'Tiger Mother' author returns with The Triple Package

Updated: 2014-01-13 11:18

By Kelly Chung Dawson (China Daily USA)

  Print Mail Large Medium  Small 分享按钮 0

Two years after Yale professor Amy Chua released the controversial Battle Hymn of the Tiger Mother, she's back with a new book that doubles down on her earlier message that Chinese people are better equipped for success.

Due out in February and co-written with her husband Jed Rubenfeld, The Triple Package: Why Groups Rise and Fall in America argues that some ethnicities just have it figured out.

"It may be taboo to say, but some groups in America do better than others," a description for the book reads. "Even as headlines proclaim the death of upward mobility in America, the truth is that the old-fashioned American Dream is very much alive - but some groups have a cultural edge, which enables them to take advantage of opportunity far more than others."

Specifically, Chua and Rubenfeld list the following "cultural" groups as superior: Chinese, Jewish, Indian, Iranian, Lebanese-Americans, Nigerians, Mormons and Cuban exiles.

The authors write that superiority, insecurity and impulse control are "the triple package," positioning them for wealth and success.

Although the American ideal is equality between races, the most successful groups are the ones who actually believe they are exceptional, Chua and Rubenfeld write in the book. Coupled with that sense of superiority is a deep insecurity and need to prove something. Finally, despite a pervasive (and deeply American) value placed on immediate gratification, these eight groups cultivate and display impulse control.

They note that Nigerians earn doctorate degrees at disproportionate rates; Chinese Americans report higher incomes than their white peers; and Jews have ascended to positions of power in numerous industries.

"That certain groups do much better in America than others - as measured by income, occupational status, test scores and so on - is difficult to talk about," they write. "In large part, this is because the topic feels so racially charged."

Indeed, responses to the book have been overwhelmingly negative so far.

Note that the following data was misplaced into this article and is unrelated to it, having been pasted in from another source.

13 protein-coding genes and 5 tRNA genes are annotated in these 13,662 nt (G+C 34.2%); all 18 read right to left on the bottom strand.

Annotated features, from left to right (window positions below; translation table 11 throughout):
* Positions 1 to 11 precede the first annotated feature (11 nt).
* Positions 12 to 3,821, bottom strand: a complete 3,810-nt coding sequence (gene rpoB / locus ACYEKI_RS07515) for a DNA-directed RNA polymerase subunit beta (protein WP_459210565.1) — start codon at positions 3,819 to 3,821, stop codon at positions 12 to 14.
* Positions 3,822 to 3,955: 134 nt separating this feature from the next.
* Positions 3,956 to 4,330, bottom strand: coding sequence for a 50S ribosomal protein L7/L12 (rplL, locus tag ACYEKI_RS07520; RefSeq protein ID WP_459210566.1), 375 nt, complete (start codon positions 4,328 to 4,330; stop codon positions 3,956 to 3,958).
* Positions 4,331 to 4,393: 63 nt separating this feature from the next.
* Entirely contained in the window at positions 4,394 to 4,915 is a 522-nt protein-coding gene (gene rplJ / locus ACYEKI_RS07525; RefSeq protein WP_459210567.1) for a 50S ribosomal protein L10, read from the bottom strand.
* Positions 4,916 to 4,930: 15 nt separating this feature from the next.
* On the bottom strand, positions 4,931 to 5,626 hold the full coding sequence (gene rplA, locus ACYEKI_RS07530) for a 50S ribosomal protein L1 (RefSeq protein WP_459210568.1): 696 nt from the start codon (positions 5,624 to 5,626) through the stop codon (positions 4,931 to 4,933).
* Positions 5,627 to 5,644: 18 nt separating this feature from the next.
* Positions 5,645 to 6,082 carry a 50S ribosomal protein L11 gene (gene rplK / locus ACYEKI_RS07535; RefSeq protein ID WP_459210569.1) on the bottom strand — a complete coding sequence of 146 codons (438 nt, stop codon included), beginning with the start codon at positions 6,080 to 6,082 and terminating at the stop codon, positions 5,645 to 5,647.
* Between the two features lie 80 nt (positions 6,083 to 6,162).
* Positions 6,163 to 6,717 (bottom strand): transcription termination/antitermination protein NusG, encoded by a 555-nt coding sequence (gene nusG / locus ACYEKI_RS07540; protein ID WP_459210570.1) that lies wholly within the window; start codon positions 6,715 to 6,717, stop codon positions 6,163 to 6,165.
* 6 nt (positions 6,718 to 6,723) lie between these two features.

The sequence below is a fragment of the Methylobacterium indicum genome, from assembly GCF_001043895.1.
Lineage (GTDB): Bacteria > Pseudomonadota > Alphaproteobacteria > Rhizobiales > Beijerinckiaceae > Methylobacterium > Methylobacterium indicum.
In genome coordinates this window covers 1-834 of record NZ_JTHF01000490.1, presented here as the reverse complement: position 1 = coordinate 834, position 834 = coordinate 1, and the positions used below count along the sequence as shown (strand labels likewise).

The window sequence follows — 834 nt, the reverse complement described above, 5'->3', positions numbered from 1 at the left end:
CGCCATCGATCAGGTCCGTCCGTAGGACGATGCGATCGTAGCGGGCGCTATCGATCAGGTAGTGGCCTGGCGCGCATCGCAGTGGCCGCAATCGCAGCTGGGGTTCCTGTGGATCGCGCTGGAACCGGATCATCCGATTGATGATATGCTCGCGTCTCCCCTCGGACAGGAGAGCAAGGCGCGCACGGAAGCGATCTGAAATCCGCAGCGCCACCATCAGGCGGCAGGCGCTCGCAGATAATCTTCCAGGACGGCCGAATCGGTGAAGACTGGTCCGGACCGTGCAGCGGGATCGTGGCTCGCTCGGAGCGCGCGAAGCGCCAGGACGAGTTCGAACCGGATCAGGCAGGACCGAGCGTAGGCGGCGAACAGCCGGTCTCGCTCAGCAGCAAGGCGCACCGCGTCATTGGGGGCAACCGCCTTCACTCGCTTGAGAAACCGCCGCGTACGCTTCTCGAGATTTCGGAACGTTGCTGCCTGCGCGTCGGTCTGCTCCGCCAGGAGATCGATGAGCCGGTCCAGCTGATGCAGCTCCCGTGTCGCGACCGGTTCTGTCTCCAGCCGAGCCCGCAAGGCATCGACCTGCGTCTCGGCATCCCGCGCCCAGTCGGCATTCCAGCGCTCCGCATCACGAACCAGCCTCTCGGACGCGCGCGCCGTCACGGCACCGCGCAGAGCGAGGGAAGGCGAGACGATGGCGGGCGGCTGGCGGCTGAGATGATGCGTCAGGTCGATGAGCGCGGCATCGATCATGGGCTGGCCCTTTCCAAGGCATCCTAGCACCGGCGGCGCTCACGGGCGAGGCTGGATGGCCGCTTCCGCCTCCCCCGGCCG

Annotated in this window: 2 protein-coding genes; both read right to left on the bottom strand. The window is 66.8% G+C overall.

In a scathing review for the New York Post, critic Maureen Callahan described the authors' strategy as a "cat-and-mouse polemic," and a "series of shock-arguments wrapped in self-help tropes, meant to do what racist arguments do: scare people."

Twitter users have declared the book "simply racist," one labeling Chua a "full-blown eugenics-pushing racist."

'Tiger Mother' author returns with The Triple Package

Gawker Media dismissed Chua's new book as an attempt to "troll the entire world," a phrase meant to imply that the professor is doing exactly what she believes will get the biggest rise out of readers. Battle Hymn of the Tiger Mother faced similar reactions at the time, from critics who viewed her strategy to be a ploy for fame and book sales.

To be fair, Chua didn't choose the headline - "Why Chinese Mothers are Superior" - for the Wall Street Journal-published book excerpt that made her famous. And the book itself, a memoir of Chua's experience mothering two very different high-achievers, concluded with an admission that sometimes an Asian-inspired oppressive approach to parenting can be harmful to a child's development. Chua's sense of humor was also often lost in the coverage of her book, which was meant to be satirical, she told China Daily at the time.

Keli Goff, a writer for The Root, a website that focuses on news, opinion and culture about African American, believes that Chua's arguments in The Triple Package are "obnoxious, but not racist." She compared the book's point that the groups are successful in part because they believe themselves to be superior, to a coach's tactic of telling athletes to think like winners.

"The book's premise is rooted not in inherited and unchangeable traits such as race but in cultural traits that can theoretically be taught," she wrote. "So what's the problem?"

All of Chua's books have focused on the strength of outsider groups, a label with which she identifies, she said.

"I've always tried to convert this feeling of being an outsider into a strength," she said. "I'm not a whiner, and I hate being a victim. I love being Chinese, and I think we have to be proud of who we are. I'm about self-help, fighting battles and standing strong."

The Triple Package alleges that the success of minority groups has been accompanied by drawbacks: "Each of its elements carries distinct pathologies," Chua and Rubenfeld write of the cultural characteristics of minority groups. "When taken to an extreme, they can have truly toxic effects. Should people strive for the Triple Package? Should America? Ultimately [we] conclude that the Triple Package is a ladder that should be climbed and then kicked away, drawing on its power but breaking free from its constraints."

Whether this new argument will successfully tap into the anxieties that propelled Battle Hymn of the Tiger Mother to the top of the best-seller lists will become apparent Feb 4, when the book is scheduled for release.

Contact the writer at kdawson@chinadailyusa.com

(China Daily USA 01/13/2014 page2)